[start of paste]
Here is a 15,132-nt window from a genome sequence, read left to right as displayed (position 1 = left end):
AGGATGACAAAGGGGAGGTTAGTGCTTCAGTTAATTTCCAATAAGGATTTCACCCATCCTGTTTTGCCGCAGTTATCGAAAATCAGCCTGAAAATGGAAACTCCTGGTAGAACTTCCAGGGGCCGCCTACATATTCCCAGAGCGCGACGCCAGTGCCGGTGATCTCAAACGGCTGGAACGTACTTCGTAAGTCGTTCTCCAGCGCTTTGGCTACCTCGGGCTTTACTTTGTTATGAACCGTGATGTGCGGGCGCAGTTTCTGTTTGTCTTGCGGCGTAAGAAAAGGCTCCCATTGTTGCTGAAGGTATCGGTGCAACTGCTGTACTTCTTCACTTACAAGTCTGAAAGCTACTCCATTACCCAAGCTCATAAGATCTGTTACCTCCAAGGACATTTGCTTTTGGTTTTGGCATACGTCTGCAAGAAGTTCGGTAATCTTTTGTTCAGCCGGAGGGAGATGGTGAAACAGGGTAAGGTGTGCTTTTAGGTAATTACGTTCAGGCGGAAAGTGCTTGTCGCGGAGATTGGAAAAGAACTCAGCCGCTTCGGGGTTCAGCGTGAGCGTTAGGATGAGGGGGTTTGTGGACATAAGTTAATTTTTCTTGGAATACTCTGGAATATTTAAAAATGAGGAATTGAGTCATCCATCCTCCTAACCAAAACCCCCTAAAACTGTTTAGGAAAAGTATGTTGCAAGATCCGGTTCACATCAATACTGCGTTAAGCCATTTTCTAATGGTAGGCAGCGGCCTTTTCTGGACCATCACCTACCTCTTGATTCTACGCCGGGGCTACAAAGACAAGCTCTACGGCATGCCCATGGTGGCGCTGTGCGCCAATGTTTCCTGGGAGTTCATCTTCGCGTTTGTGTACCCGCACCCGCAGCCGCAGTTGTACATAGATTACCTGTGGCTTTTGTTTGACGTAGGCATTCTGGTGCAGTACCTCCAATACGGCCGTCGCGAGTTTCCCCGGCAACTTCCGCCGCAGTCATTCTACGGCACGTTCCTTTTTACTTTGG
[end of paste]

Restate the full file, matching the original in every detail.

Here is a 15,132-nt window from a genome sequence, read left to right as displayed (position 1 = left end):
AGGATGACAAAGGGGAGGTTAGTGCTTCAGTTAATTTCCAATAAGGATTTCACCCATCCTGTTTTGCCGCAGTTATCGAAAATCAGCCTGAAAATGGAAACTCCTGGTAGAACTTCCAGGGGCCGCCTACATATTCCCAGAGCGCGACGCCAGTGCCGGTGATCTCAAACGGCTGGAACGTACTTCGTAAGTCGTTCTCCAGCGCTTTGGCTACCTCGGGCTTTACTTTGTTATGAACCGTGATGTGCGGGCGCAGTTTCTGTTTGTCTTGCGGCGTAAGAAAAGGCTCCCATTGTTGCTGAAGGTATCGGTGCAACTGCTGTACTTCTTCACTTACAAGTCTGAAAGCTACTCCATTACCCAAGCTCATAAGATCTGTTACCTCCAAGGACATTTGCTTTTGGTTTTGGCATACGTCTGCAAGAAGTTCGGTAATCTTTTGTTCAGCCGGAGGGAGATGGTGAAACAGGGTAAGGTGTGCTTTTAGGTAATTACGTTCAGGCGGAAAGTGCTTGTCGCGGAGATTGGAAAAGAACTCAGCCGCTTCGGGGTTCAGCGTGAGCGTTAGGATGAGGGGGTTTGTGGACATAAGTTAATTTTTCTTGGAATACTCTGGAATATTTAAAAATGAGGAATTGAGTCATCCATCCTCCTAACCAAAACCCCCTAAAACTGTTTAGGAAAAGTATGTTGCAAGATCCGGTTCACATCAATACTGCGTTAAGCCATTTTCTAATGGTAGGCAGCGGCCTTTTCTGGACCATCACCTACCTCTTGATTCTACGCCGGGGCTACAAAGACAAGCTCTACGGCATGCCCATGGTGGCGCTGTGCGCCAATGTTTCCTGGGAGTTCATCTTCGCGTTTGTGTACCCGCACCCGCAGCCGCAGTTGTACATAGATTACCTGTGGCTTTTGTTTGACGTAGGCATTCTGGTGCAGTACCTCCAATACGGCCGTCGCGAGTTTCCCCGGCAACTTCCGCCGCAGTCATTCTACGGCACGTTCCTTTTTACTTTGG